Wisdom Wednesdays: The Meaning of Flowers

Flower power! A non-violent ethic in the 1960s and 1970s of those who opposed war and encouraged people to love each other.

Most of the flowers you see below with the exception of the Stargazer Lily were grown in the garden. I’ve found a lot of people don’t go through life seeking the meanings the same way that I do. It usually reminds me to tell others that my detail orientation will probably drive them absolutely crazy if they ever get to really know me. My family says it is my strongest skill, but I can legitimately see it causing some to become flustered.

Flowers were once assigned magical meanings and connotations. During the Victorian Era floriography was used for cryptological communication through flower arrangements. This practice also led to the publication of flower dictionaries. In the past open communication was restricted and as you could not openly express your thoughts in public so we used flowers to send our messages. Today the customs of this past era would seem complicated and unnecessary. Flora Symbolica would be published during the Victorian Era containing the signature of a hundred flowers with the etiquette in giving the correct flowers. The meanings of flowers were based on traditions, myths, medicinal uses, and the imagination of the person authoring the book.

Victorian Era floral design gave us Tussie-Mussies as small handheld fragrant bouquets wrapped in lace doilies and nosegay bouquets. In this time period suitors gave Tussie-Mussies to women to see if they were held at heart level to signify happiness and acceptance. If they were held pointing downwards it signified rejection.

Today I’m going to briefly share the meanings of some of what was chosen to grow in our garden over the last few years. We’ve grown other flowers as well, but I did not want to share all of them at once.

Zinnias, Sunflowers, and Stargazer Lilies

Zinnias:

These flowers were discovered by Johann Gottfried Zinn who was taken with these little abundant flowers. They can symbolize:

  • Thoughts of a missing friend
  • Lasting affection
  • Strength
  • Daily recollection

Zinnia flowers are continuous bloomers even in the extreme temperatures of Summer seasons that can include drought. They’re known for coming in a wide variety of colors which includes red, orange, yellow, white, lime green, pink, and lilac. Each color can also signify an individual meaning when given to someone. For example, yellow represents daily remembrance, white represents pure goodness, and magenta is lasting affection. They are ideal for pollinator gardens as they attract hummingbirds, butterflies, bees, and other pollinators. Zinnias spread the message which says setbacks are temporary, the moment will pass, and you can move graciously through your obstacles to achieve your goal. The Sun’s rays will shine down on you once again once the clouds pass by. Spiritually the zinnia speaks to unbroken faith as it blooms through the thick and the thin. Very little will keep it from growing.

Sunflowers:

Sunflowers are named for their resemblance to the Sun and the Greek mythology of a nymph who becomes a flower after losing her love. There are variations of this story actually. In one version, for example, Clytie’s adoration towards Apollo in the beginning was reciprocated till another nymph caught his attention. Clytie enraged informed the other nymph’s father, and Apollo’s response was to bury her alive as a punishment turning her into the Sunflower. They are said to symbolize:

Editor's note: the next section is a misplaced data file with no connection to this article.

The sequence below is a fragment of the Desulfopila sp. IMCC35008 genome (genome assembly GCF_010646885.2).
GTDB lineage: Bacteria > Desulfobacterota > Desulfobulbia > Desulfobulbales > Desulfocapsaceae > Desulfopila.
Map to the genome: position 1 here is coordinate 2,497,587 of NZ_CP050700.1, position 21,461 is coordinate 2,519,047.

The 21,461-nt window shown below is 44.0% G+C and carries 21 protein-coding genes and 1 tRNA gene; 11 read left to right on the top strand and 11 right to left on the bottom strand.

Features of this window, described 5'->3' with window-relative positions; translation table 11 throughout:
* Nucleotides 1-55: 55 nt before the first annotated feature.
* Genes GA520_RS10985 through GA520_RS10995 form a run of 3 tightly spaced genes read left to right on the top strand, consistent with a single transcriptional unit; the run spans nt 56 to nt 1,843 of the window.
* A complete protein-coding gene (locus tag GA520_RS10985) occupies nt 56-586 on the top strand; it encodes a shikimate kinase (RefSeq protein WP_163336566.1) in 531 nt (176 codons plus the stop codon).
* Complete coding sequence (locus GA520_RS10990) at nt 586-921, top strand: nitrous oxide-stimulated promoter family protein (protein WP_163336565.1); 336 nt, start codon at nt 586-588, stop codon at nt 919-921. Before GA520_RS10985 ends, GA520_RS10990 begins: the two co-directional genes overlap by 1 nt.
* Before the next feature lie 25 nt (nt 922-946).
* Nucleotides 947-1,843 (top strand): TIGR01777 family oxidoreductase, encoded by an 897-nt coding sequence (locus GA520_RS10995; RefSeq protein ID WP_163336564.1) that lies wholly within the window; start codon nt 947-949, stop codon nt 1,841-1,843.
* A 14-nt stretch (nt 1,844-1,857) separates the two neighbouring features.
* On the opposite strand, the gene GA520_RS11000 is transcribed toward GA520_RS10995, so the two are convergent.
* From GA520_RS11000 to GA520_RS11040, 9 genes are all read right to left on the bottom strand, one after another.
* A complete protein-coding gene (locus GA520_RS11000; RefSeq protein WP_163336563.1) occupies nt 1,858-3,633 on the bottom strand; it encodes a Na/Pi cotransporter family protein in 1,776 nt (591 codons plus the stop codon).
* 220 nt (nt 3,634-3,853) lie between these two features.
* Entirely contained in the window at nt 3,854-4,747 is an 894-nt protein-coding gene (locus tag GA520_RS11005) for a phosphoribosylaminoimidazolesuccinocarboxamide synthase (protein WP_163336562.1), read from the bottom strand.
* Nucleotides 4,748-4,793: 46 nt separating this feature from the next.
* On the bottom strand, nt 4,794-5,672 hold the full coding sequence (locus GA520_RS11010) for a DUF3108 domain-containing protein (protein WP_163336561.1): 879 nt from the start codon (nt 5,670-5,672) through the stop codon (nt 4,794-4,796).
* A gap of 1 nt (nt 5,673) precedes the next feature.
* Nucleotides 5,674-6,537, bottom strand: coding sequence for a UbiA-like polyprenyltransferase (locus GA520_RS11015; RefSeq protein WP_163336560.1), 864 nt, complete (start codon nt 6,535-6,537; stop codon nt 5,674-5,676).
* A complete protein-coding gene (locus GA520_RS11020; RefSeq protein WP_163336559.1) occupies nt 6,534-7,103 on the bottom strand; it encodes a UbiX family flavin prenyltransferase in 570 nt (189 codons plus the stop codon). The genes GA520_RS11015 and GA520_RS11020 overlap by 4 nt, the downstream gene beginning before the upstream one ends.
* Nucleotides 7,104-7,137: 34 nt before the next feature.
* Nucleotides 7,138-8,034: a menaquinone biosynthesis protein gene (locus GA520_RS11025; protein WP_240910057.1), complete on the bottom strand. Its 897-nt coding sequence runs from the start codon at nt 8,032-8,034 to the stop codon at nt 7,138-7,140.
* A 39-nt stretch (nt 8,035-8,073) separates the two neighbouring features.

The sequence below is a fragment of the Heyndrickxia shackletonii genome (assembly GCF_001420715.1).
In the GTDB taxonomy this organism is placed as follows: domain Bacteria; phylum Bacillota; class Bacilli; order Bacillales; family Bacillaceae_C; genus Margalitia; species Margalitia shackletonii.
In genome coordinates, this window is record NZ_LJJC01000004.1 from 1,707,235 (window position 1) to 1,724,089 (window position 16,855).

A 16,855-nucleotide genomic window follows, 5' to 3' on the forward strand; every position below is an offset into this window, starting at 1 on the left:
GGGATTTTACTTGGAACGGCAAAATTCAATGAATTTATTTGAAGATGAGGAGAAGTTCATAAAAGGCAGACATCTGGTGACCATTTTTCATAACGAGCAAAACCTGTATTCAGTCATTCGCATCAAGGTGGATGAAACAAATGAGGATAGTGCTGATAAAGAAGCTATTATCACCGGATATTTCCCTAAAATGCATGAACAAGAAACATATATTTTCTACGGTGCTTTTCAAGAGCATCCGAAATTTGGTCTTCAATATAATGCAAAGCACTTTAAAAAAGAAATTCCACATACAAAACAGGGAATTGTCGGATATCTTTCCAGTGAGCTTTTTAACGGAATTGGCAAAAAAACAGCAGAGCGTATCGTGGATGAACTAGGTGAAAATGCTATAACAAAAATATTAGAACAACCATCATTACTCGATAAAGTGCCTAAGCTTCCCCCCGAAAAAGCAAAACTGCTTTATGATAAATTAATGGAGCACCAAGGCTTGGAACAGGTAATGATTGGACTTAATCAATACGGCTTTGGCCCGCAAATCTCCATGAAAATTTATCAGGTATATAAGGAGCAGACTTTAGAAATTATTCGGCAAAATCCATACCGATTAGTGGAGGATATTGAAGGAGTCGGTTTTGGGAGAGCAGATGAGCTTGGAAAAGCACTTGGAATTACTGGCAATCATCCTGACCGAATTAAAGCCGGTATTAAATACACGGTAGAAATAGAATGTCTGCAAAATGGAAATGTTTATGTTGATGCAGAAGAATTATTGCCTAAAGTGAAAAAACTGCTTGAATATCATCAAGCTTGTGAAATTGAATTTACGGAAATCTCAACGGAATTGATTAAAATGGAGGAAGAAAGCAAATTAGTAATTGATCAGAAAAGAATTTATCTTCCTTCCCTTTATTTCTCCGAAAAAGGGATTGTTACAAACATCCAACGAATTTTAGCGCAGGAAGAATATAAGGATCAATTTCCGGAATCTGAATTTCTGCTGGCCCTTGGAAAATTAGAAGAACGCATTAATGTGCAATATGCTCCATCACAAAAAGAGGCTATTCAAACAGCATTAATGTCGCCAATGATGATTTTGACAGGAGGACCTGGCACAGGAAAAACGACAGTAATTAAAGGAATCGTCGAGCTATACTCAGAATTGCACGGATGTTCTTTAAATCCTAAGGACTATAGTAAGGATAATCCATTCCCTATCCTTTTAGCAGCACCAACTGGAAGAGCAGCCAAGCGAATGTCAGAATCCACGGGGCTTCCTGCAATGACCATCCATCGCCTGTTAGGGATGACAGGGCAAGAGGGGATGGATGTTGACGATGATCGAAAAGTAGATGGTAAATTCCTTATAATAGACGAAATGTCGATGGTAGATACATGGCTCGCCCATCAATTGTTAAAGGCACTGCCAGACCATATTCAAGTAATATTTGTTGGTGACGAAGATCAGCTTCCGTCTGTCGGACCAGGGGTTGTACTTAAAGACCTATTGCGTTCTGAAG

• Gratitude
  • Longevity
  • Positivity
  • Platonic love
  • Nourishing self and others
  • Good luck

The Sunflower came to Russia, Europe, and Ukraine in the 1700s. They are one of the worlds leading oil seed crops in some parts of the world, the seeds are still consumed, and the oils can be medicinal for cough, lowering cholesterol, or wound healing. While many Sunflowers are yellow careful breeding has brought us many color varieties. We grew Chocolate Cherry in our garden. White may signify innocence, orange and red may signify strength and positivity, and brown or burgundy loyalty and support. Songbirds love these flowers for their abundance of seeds. The plant itself can produce a pale yellow dye. The Sunflower tells us to stand tall and follow our dreams focused on what is positive in our life and don’t let anyone get us down.

Stargazer Lily:

This Lily hibernates in the winter and has been said to symbolize:

  • Beauty
  • Purity
  • Rebirth
  • Hope
  • Abundance
  • Perfection

Receiving Stargazer Lilies can symbolize a return of faith or regaining one’s innocence. It is told that angel Gabriel gifted Mary with a lily during Annunciation to symbolize her role in the coming of Christ to the world. They have also been known to represent insecurities, hesitation, and feeling as if you’re at a crossroads in life unsure of which way to turn. They bring to us messages of mysteries of two worlds between innocence and pure love as well as representing a living sample of what humanity can accomplish through willpower, effort, and a little imagination. Deviating from the norms and looking beyond what is already present can lead towards the creation of something better. Restraint from growing and developing due to what you think society expects of you limits you from learning and stepping out of the comfort zone.